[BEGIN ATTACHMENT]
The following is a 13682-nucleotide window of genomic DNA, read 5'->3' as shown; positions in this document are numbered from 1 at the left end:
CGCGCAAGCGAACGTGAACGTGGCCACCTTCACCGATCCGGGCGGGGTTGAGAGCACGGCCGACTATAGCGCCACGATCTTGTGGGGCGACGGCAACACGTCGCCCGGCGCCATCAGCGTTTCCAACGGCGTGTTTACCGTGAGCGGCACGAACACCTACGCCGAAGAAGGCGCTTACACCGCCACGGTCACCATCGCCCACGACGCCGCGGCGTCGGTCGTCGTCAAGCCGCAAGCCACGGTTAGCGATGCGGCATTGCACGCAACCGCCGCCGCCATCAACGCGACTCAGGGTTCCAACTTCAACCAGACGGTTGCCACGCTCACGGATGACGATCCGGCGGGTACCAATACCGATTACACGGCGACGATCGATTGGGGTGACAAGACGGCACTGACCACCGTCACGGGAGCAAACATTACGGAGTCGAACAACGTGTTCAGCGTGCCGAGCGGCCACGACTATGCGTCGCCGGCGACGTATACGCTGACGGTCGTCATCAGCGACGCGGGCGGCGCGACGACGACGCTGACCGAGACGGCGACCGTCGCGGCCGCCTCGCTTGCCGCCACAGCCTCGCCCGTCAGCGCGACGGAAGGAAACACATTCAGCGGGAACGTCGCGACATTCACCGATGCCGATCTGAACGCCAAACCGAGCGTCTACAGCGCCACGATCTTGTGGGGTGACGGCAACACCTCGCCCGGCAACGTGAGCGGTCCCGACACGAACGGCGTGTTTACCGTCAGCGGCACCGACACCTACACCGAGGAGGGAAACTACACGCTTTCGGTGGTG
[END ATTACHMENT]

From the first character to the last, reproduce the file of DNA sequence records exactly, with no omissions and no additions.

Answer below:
The following is a 13682-nucleotide window of genomic DNA, read 5'->3' as shown; positions in this document are numbered from 1 at the left end:
CGCGCAAGCGAACGTGAACGTGGCCACCTTCACCGATCCGGGCGGGGTTGAGAGCACGGCCGACTATAGCGCCACGATCTTGTGGGGCGACGGCAACACGTCGCCCGGCGCCATCAGCGTTTCCAACGGCGTGTTTACCGTGAGCGGCACGAACACCTACGCCGAAGAAGGCGCTTACACCGCCACGGTCACCATCGCCCACGACGCCGCGGCGTCGGTCGTCGTCAAGCCGCAAGCCACGGTTAGCGATGCGGCATTGCACGCAACCGCCGCCGCCATCAACGCGACTCAGGGTTCCAACTTCAACCAGACGGTTGCCACGCTCACGGATGACGATCCGGCGGGTACCAATACCGATTACACGGCGACGATCGATTGGGGTGACAAGACGGCACTGACCACCGTCACGGGAGCAAACATTACGGAGTCGAACAACGTGTTCAGCGTGCCGAGCGGCCACGACTATGCGTCGCCGGCGACGTATACGCTGACGGTCGTCATCAGCGACGCGGGCGGCGCGACGACGACGCTGACCGAGACGGCGACCGTCGCGGCCGCCTCGCTTGCCGCCACAGCCTCGCCCGTCAGCGCGACGGAAGGAAACACATTCAGCGGGAACGTCGCGACATTCACCGATGCCGATCTGAACGCCAAACCGAGCGTCTACAGCGCCACGATCTTGTGGGGTGACGGCAACACCTCGCCCGGCAACGTGAGCGGTCCCGACACGAACGGCGTGTTTACCGTCAGCGGCACCGACACCTACACCGAGGAGGGAAACTACACGCTTTCGGTGGTG